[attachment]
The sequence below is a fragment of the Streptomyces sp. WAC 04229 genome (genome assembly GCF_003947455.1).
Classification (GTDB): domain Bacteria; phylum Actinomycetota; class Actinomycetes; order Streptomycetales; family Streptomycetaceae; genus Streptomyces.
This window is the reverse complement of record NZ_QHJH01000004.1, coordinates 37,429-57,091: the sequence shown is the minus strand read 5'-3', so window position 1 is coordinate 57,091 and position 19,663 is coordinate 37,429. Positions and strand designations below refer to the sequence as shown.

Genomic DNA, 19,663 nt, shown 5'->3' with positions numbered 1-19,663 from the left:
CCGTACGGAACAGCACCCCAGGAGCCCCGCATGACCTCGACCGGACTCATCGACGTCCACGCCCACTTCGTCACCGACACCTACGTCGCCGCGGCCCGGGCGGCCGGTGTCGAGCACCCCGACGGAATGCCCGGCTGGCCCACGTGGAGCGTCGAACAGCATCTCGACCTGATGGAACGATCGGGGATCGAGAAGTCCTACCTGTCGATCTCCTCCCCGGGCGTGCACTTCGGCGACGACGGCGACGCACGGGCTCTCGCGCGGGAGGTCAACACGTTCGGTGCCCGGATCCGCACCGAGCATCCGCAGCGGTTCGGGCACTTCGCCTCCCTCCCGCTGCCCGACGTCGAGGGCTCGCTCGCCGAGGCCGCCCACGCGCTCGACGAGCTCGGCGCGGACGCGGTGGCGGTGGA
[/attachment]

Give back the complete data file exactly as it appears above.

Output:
The sequence below is a fragment of the Streptomyces sp. WAC 04229 genome (genome assembly GCF_003947455.1).
Classification (GTDB): domain Bacteria; phylum Actinomycetota; class Actinomycetes; order Streptomycetales; family Streptomycetaceae; genus Streptomyces.
This window is the reverse complement of record NZ_QHJH01000004.1, coordinates 37,429-57,091: the sequence shown is the minus strand read 5'-3', so window position 1 is coordinate 57,091 and position 19,663 is coordinate 37,429. Positions and strand designations below refer to the sequence as shown.

Genomic DNA, 19,663 nt, shown 5'->3' with positions numbered 1-19,663 from the left:
CCGTACGGAACAGCACCCCAGGAGCCCCGCATGACCTCGACCGGACTCATCGACGTCCACGCCCACTTCGTCACCGACACCTACGTCGCCGCGGCCCGGGCGGCCGGTGTCGAGCACCCCGACGGAATGCCCGGCTGGCCCACGTGGAGCGTCGAACAGCATCTCGACCTGATGGAACGATCGGGGATCGAGAAGTCCTACCTGTCGATCTCCTCCCCGGGCGTGCACTTCGGCGACGACGGCGACGCACGGGCTCTCGCGCGGGAGGTCAACACGTTCGGTGCCCGGATCCGCACCGAGCATCCGCAGCGGTTCGGGCACTTCGCCTCCCTCCCGCTGCCCGACGTCGAGGGCTCGCTCGCCGAGGCCGCCCACGCGCTCGACGAGCTCGGCGCGGACGCGGTGGCGGTGGA